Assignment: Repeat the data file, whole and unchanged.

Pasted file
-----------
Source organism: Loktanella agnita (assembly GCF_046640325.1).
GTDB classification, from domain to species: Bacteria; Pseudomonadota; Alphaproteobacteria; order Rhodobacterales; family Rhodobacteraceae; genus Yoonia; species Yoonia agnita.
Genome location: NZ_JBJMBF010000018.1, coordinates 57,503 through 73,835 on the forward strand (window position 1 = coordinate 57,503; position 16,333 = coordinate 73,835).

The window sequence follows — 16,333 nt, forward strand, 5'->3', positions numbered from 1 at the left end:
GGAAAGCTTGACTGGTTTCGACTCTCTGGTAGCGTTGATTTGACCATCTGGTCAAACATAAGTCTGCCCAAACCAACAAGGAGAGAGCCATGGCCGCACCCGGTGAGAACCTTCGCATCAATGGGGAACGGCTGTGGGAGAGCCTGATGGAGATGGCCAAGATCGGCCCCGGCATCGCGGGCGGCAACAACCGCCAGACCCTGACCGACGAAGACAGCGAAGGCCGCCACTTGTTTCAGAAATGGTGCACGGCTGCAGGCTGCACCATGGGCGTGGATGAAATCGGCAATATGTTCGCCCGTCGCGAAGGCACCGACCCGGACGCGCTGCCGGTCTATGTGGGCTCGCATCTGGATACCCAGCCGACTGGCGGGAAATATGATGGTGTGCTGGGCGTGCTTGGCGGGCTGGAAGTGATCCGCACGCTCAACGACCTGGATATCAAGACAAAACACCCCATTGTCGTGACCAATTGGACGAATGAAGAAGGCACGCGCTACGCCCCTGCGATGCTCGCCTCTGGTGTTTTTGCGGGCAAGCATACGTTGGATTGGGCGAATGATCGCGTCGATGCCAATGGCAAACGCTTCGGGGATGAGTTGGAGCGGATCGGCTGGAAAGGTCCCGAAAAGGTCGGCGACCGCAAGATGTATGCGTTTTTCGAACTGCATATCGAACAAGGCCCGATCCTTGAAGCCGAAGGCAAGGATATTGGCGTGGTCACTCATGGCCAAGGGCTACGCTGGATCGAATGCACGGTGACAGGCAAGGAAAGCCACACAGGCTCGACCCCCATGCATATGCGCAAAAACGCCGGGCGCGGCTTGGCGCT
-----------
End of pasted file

Source organism: Loktanella agnita (assembly GCF_046640325.1).
GTDB classification, from domain to species: Bacteria; Pseudomonadota; Alphaproteobacteria; order Rhodobacterales; family Rhodobacteraceae; genus Yoonia; species Yoonia agnita.
Genome location: NZ_JBJMBF010000018.1, coordinates 57,503 through 73,835 on the forward strand (window position 1 = coordinate 57,503; position 16,333 = coordinate 73,835).

The window sequence follows — 16,333 nt, forward strand, 5'->3', positions numbered from 1 at the left end:
GGAAAGCTTGACTGGTTTCGACTCTCTGGTAGCGTTGATTTGACCATCTGGTCAAACATAAGTCTGCCCAAACCAACAAGGAGAGAGCCATGGCCGCACCCGGTGAGAACCTTCGCATCAATGGGGAACGGCTGTGGGAGAGCCTGATGGAGATGGCCAAGATCGGCCCCGGCATCGCGGGCGGCAACAACCGCCAGACCCTGACCGACGAAGACAGCGAAGGCCGCCACTTGTTTCAGAAATGGTGCACGGCTGCAGGCTGCACCATGGGCGTGGATGAAATCGGCAATATGTTCGCCCGTCGCGAAGGCACCGACCCGGACGCGCTGCCGGTCTATGTGGGCTCGCATCTGGATACCCAGCCGACTGGCGGGAAATATGATGGTGTGCTGGGCGTGCTTGGCGGGCTGGAAGTGATCCGCACGCTCAACGACCTGGATATCAAGACAAAACACCCCATTGTCGTGACCAATTGGACGAATGAAGAAGGCACGCGCTACGCCCCTGCGATGCTCGCCTCTGGTGTTTTTGCGGGCAAGCATACGTTGGATTGGGCGAATGATCGCGTCGATGCCAATGGCAAACGCTTCGGGGATGAGTTGGAGCGGATCGGCTGGAAAGGTCCCGAAAAGGTCGGCGACCGCAAGATGTATGCGTTTTTCGAACTGCATATCGAACAAGGCCCGATCCTTGAAGCCGAAGGCAAGGATATTGGCGTGGTCACTCATGGCCAAGGGCTACGCTGGATCGAATGCACGGTGACAGGCAAGGAAAGCCACACAGGCTCGACCCCCATGCATATGCGCAAAAACGCCGGGCGCGGCTTGGCGCT